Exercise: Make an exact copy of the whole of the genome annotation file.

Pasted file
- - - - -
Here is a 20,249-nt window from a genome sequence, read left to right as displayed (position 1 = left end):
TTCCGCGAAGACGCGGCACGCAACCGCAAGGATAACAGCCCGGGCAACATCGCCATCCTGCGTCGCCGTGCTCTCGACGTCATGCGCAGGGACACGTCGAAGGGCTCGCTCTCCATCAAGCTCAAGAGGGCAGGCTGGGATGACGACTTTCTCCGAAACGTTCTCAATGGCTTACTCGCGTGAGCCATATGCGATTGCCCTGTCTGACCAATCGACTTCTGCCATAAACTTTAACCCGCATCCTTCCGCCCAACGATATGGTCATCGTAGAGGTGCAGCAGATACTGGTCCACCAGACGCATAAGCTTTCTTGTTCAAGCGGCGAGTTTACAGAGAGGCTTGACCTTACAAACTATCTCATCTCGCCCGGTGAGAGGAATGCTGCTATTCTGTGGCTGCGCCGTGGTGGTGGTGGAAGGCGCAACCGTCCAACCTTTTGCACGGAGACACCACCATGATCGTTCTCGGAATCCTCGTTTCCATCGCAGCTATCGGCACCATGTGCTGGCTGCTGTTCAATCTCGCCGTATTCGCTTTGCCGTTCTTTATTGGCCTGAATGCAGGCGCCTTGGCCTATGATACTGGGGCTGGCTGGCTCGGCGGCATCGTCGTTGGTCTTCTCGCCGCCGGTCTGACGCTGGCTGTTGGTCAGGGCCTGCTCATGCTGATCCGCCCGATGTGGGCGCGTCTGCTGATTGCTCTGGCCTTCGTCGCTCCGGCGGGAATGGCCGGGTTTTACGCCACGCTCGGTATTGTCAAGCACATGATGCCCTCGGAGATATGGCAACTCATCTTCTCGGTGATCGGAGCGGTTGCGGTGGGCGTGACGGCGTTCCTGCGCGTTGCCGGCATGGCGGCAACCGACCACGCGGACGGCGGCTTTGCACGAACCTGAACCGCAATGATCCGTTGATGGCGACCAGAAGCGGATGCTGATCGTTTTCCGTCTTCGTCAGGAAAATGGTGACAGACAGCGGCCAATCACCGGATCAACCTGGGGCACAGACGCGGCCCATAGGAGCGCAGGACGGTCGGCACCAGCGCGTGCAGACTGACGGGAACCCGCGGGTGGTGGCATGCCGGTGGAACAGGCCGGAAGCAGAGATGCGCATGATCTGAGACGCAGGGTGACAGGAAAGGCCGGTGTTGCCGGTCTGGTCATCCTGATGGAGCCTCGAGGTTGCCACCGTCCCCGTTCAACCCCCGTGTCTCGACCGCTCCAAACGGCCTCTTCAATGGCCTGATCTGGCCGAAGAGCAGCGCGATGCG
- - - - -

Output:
Here is a 20,249-nt window from a genome sequence, read left to right as displayed (position 1 = left end):
TTCCGCGAAGACGCGGCACGCAACCGCAAGGATAACAGCCCGGGCAACATCGCCATCCTGCGTCGCCGTGCTCTCGACGTCATGCGCAGGGACACGTCGAAGGGCTCGCTCTCCATCAAGCTCAAGAGGGCAGGCTGGGATGACGACTTTCTCCGAAACGTTCTCAATGGCTTACTCGCGTGAGCCATATGCGATTGCCCTGTCTGACCAATCGACTTCTGCCATAAACTTTAACCCGCATCCTTCCGCCCAACGATATGGTCATCGTAGAGGTGCAGCAGATACTGGTCCACCAGACGCATAAGCTTTCTTGTTCAAGCGGCGAGTTTACAGAGAGGCTTGACCTTACAAACTATCTCATCTCGCCCGGTGAGAGGAATGCTGCTATTCTGTGGCTGCGCCGTGGTGGTGGTGGAAGGCGCAACCGTCCAACCTTTTGCACGGAGACACCACCATGATCGTTCTCGGAATCCTCGTTTCCATCGCAGCTATCGGCACCATGTGCTGGCTGCTGTTCAATCTCGCCGTATTCGCTTTGCCGTTCTTTATTGGCCTGAATGCAGGCGCCTTGGCCTATGATACTGGGGCTGGCTGGCTCGGCGGCATCGTCGTTGGTCTTCTCGCCGCCGGTCTGACGCTGGCTGTTGGTCAGGGCCTGCTCATGCTGATCCGCCCGATGTGGGCGCGTCTGCTGATTGCTCTGGCCTTCGTCGCTCCGGCGGGAATGGCCGGGTTTTACGCCACGCTCGGTATTGTCAAGCACATGATGCCCTCGGAGATATGGCAACTCATCTTCTCGGTGATCGGAGCGGTTGCGGTGGGCGTGACGGCGTTCCTGCGCGTTGCCGGCATGGCGGCAACCGACCACGCGGACGGCGGCTTTGCACGAACCTGAACCGCAATGATCCGTTGATGGCGACCAGAAGCGGATGCTGATCGTTTTCCGTCTTCGTCAGGAAAATGGTGACAGACAGCGGCCAATCACCGGATCAACCTGGGGCACAGACGCGGCCCATAGGAGCGCAGGACGGTCGGCACCAGCGCGTGCAGACTGACGGGAACCCGCGGGTGGTGGCATGCCGGTGGAACAGGCCGGAAGCAGAGATGCGCATGATCTGAGACGCAGGGTGACAGGAAAGGCCGGTGTTGCCGGTCTGGTCATCCTGATGGAGCCTCGAGGTTGCCACCGTCCCCGTTCAACCCCCGTGTCTCGACCGCTCCAAACGGCCTCTTCAATGGCCTGATCTGGCCGAAGAGCAGCGCGATGCG